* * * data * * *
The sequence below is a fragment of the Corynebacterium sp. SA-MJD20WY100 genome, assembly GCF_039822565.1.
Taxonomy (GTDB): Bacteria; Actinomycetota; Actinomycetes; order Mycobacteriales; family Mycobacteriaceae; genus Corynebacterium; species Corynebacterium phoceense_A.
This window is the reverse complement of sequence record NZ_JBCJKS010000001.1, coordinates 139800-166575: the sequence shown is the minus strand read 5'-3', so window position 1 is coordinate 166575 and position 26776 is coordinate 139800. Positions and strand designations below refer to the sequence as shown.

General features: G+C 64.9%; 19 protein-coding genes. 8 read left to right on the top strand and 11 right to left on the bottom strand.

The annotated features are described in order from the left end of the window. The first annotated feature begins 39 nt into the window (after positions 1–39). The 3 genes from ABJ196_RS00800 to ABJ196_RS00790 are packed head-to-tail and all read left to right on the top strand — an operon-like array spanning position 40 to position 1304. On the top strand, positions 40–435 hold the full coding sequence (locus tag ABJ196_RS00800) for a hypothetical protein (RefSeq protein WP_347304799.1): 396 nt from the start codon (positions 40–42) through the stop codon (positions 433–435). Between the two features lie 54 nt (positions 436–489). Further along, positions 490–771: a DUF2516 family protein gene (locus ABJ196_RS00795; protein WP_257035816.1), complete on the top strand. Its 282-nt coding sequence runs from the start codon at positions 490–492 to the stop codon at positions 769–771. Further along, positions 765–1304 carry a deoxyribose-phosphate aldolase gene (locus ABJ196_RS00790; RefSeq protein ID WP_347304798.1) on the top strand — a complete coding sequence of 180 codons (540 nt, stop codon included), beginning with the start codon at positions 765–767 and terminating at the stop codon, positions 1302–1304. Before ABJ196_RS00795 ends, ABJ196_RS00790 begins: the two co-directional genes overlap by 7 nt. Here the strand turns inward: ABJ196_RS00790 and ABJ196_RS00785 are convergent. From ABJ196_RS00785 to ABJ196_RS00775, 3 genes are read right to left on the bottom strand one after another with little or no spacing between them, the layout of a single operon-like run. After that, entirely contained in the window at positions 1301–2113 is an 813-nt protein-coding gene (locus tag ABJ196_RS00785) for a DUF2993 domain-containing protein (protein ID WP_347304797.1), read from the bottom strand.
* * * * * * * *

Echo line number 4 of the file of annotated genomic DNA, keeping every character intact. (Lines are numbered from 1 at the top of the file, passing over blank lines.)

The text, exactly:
General features: G+C 64.9%; 19 protein-coding genes. 8 read left to right on the top strand and 11 right to left on the bottom strand.